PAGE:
Now that we mention it, Anthony Burgess, the author of the book the movie was based on, didn't think much of the movie either (Kubrick chopped off the book's happy ending where the protagonist straightens up and realizes the error of his ways), and hated the additional attention that it brought to a book he wasn't crazy about himself.
"Seriously, you people are basically paying for my farts."
In most people's minds Alec Guinness is Obi-Wan Kenobi. But despite gaining eternal nerd worship and a percentage of future Star Wars earnings for his role (thus making him rich for life), Guinness wasn't a fan of the character.
In his autobiography, he mentions a small child coming up to him and saying that he'd seen Star Wars 100 times.
And that little boy became Harry Knowles! Probably.
Guinness replied that he'd give the kid an autograph if he promised to never watch the movie again and the boy burst into tears.
The only thing he hated more than Obi-Wan was children.
Why He Regretted It:
When it came to Star Wars, Alec Guinness pretty much filled the role of a snooty British person. He called the movies "banal" and "mumbo-jumbo," and would throw out Star Wars-related fan mail unopened. Guinness also claimed that it was his idea to get Obi-Wan killed off because he wanted a smaller part.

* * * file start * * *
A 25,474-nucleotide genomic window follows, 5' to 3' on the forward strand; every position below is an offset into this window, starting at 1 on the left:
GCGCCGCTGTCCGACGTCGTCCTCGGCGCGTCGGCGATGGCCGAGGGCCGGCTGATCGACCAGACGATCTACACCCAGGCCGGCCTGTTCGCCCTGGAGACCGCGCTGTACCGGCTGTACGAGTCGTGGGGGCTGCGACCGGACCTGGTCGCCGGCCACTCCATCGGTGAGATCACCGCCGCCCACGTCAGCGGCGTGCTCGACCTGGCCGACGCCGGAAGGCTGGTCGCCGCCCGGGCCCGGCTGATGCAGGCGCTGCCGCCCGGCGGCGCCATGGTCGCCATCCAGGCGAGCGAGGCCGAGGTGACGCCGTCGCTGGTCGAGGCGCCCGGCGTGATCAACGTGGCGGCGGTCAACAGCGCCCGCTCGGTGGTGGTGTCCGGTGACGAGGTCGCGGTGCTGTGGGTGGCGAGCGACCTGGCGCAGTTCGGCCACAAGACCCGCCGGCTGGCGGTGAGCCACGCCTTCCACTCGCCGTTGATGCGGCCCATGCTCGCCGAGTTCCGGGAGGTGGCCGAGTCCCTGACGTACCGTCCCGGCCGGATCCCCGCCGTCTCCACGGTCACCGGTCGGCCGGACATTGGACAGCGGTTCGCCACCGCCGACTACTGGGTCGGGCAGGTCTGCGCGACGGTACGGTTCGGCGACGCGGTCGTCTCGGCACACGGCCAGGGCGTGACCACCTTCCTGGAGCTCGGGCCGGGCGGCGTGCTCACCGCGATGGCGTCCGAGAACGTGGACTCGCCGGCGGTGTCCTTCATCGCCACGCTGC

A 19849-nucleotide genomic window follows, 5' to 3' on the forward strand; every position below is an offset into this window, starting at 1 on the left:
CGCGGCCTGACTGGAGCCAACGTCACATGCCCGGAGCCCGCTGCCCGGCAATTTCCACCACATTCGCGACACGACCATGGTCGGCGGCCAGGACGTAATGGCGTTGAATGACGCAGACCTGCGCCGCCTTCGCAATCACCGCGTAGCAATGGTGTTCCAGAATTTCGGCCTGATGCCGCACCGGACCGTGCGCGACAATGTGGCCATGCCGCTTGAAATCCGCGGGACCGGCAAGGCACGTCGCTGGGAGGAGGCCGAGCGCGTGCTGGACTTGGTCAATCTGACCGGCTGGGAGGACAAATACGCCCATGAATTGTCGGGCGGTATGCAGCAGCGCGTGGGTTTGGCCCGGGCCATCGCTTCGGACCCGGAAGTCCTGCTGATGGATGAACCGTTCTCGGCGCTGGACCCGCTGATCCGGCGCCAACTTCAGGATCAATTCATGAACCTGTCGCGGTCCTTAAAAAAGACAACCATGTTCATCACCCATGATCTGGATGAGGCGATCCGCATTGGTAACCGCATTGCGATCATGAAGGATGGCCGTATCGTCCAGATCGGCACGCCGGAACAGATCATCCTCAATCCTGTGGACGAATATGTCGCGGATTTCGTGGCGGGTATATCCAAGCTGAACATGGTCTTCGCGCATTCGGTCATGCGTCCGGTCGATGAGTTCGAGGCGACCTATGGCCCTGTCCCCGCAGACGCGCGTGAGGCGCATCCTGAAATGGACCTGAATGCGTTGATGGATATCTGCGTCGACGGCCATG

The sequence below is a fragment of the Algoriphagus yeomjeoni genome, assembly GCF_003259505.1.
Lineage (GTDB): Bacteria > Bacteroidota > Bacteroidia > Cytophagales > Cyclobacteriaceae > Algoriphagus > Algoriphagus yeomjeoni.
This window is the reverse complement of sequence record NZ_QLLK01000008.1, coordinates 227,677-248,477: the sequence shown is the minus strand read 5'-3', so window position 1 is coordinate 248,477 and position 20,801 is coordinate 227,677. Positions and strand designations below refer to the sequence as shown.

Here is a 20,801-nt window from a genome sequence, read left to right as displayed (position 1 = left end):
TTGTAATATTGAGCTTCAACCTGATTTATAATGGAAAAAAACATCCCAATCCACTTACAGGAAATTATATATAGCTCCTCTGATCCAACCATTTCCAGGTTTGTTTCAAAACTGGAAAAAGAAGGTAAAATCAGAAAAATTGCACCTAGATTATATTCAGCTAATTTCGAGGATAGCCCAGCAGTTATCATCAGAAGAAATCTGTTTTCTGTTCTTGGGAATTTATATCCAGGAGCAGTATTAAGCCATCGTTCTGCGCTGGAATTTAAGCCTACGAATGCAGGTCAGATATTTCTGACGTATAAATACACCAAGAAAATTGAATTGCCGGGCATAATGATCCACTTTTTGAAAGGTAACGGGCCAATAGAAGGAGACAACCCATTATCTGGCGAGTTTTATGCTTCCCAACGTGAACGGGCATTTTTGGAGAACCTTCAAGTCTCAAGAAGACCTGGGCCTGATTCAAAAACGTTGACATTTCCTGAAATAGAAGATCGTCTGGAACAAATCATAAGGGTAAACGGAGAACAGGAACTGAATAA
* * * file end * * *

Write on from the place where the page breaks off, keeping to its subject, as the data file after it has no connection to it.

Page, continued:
"F#@king swing the lightsaber, Alec! Fight back! Do something! Ah, f#@k it!" - George Lucas
That's right, one of the most tragic and mentally scarring scenes from your childhood came about because Alec Guinness thought George Lucas was a talentless hack.
Winnie the Pooh
British author and playwright A. A. Milne wrote the two original Winnie the Pooh books in the 1920s for his young son, basing the stories on the boy's stuffed animals. By the 1930s, Pooh was a multi-million dollar business, and after Milne's death the rights were sold by his widow to Disney. Approximately eighty thousand movies later, Pooh now earns Disney over one billion dollars a year.
It's how Winnie the Pooh funds his crippling "hunny" addiction.
But Milne wasn't a fan of Pooh. Annoyed enough by the bear to attempt to kill him off at the end of the second book (that's right - he tried to kill off Winnie the Pooh), he complained about him in his autobiography and spent the remainder of his life resenting the creature. His biographer wrote that the fictional-bear-based reputation Milne had earned by age 50 was "not the one he wanted."
A real-bear-based reputation would've been way more awesome.
Why He Regretted It:
Milne was a serious author and playwright before writing the Pooh books. He published seven novels, 25 plays and several works of non-fiction. Pooh was just meant to entertain his son, and once the boy grew up he tried to return to adult fiction, which went over about as well as when David Caruso left NYPD Blue and tried to make movies.
Even worse, Milne had also made Goethe's mistake and used his son's real name (Christopher Robin) in the story. Poor Christopher was relentlessly mocked at school, and apparently never had much success with the ladies because most girls don't want some dude that's famous for spending his time hanging out with two-foot tall bears.
Ranger Smith was constantly getting cock-blocked by Boo Boo.
The Pooh curse doesn't end there, either: The books' original illustrator, E.H. Shepherd, also hated the bear for overshadowing the rest of his life's work as a political cartoonist.
The lesson here is clear: Putting bears and young children together usually doesn't work.
The Famous Vietnam Execution Photograph